Monday, September 5, 2016
review: the poet’s dog by Patricia maclachlan
From Newbery Medal winner Patricia MacLachlan comes a poignant story about two children, a poet, and a dog and how they help one another survive loss and recapture love.
Teddy is a gifted dog. Raised in a cabin by a poet named Sylvan, he grew up listening to sonnets read aloud and the comforting clicking of a keyboard. Although Teddy understands words, Sylvan always told him there are only two kinds of people in the world who can hear Teddy speak: poets and children.
Then one day Teddy learns that Sylvan was right. When Teddy finds Nickel and Flora trapped in a snowstorm, he tells them that he will bring them home—and they understand him. The children are afraid of the howling wind, but not of Teddy’s words. They follow him to a cabin in the woods, where the dog used to live with Sylvan . . . only now his owner is gone.
As they hole up in the cabin for shelter, Teddy is flooded with memories of Sylvan. What will Teddy do when his new friends go home? Can they help one another find what they have lost? ~ Goodreads
Source: ARC provided by the publisher via ALA16
The Poet’s Dog is a short (at 96 pages - I read it in under an hour) but beautiful story about love and loss with a touch of magic.
Teddy, the dog, has lost his poet owner and lives alone, grieving, in their cabin in the woods. Until one day he finds two children stranded in a snowstorm and brings them home to keep them safe until the storm is over.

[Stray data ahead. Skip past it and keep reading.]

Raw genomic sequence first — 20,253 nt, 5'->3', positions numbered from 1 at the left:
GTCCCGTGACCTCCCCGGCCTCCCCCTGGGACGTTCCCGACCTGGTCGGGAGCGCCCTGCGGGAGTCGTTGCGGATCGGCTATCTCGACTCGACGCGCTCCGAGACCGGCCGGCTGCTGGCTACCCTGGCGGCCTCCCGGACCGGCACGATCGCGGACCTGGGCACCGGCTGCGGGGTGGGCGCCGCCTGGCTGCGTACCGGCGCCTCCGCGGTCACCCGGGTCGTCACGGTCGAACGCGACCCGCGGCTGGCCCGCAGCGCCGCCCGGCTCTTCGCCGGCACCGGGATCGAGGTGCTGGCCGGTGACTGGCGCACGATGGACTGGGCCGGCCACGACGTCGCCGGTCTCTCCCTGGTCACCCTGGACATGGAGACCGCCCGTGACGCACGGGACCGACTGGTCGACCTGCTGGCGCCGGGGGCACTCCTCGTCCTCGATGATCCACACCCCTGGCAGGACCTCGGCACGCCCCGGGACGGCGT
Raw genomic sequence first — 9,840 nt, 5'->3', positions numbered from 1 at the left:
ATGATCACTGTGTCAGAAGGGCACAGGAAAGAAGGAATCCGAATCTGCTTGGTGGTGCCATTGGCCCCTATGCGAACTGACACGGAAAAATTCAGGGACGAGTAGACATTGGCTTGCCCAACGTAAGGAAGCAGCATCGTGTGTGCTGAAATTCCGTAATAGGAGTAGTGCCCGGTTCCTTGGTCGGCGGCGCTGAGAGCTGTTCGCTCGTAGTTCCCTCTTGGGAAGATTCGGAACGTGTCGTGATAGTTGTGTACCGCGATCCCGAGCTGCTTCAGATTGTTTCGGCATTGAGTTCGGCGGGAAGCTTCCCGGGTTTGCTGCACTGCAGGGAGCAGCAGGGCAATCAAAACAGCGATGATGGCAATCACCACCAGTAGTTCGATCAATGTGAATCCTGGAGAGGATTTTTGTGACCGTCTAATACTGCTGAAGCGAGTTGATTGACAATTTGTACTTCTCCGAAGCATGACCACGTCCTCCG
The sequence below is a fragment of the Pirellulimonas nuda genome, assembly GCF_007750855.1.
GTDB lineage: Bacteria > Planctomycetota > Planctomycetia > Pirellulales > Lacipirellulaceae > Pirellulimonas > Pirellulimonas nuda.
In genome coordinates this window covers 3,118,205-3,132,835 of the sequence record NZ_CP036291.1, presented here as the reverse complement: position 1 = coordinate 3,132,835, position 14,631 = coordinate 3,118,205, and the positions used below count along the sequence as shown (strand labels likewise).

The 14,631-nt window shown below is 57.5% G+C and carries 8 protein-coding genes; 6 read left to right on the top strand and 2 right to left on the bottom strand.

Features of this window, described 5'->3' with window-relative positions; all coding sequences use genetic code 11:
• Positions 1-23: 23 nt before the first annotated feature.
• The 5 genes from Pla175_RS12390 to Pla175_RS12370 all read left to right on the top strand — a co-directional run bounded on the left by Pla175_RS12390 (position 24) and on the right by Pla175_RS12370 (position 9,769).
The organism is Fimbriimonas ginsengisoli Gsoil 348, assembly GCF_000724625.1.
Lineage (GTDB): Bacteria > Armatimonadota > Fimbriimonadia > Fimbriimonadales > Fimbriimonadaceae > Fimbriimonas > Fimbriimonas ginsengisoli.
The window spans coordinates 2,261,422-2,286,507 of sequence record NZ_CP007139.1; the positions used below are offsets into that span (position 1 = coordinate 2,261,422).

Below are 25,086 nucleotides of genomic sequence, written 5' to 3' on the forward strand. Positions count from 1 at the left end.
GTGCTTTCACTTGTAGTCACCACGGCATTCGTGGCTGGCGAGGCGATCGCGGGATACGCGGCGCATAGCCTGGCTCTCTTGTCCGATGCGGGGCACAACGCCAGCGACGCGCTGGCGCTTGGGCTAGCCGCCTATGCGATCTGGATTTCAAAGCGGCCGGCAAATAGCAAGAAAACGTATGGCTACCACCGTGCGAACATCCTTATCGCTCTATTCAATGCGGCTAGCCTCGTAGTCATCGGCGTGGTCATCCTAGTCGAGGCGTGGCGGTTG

Teddy’s former owner, Sylvan, could hear Teddy speak and believed all true poets and children could. As Teddy passes the time with Nickel and Flora reminiscing about his past and falling in love with the children, he finds the strength to move on with his new family once they are rescued.
As most of you know, I’m an animal lover, so I adored this tale but my most recent canine addition (Fonzi) came to me several months ago after his owner passed away. I was a blubbering mess by the end of this book thinking of him and his previous owner (a good friend of mine) and their bond. But it was one of those happy/cathartic cries because Teddy's story does end on an uplifting note.
Very sweet – highly recommend for both young and old readers.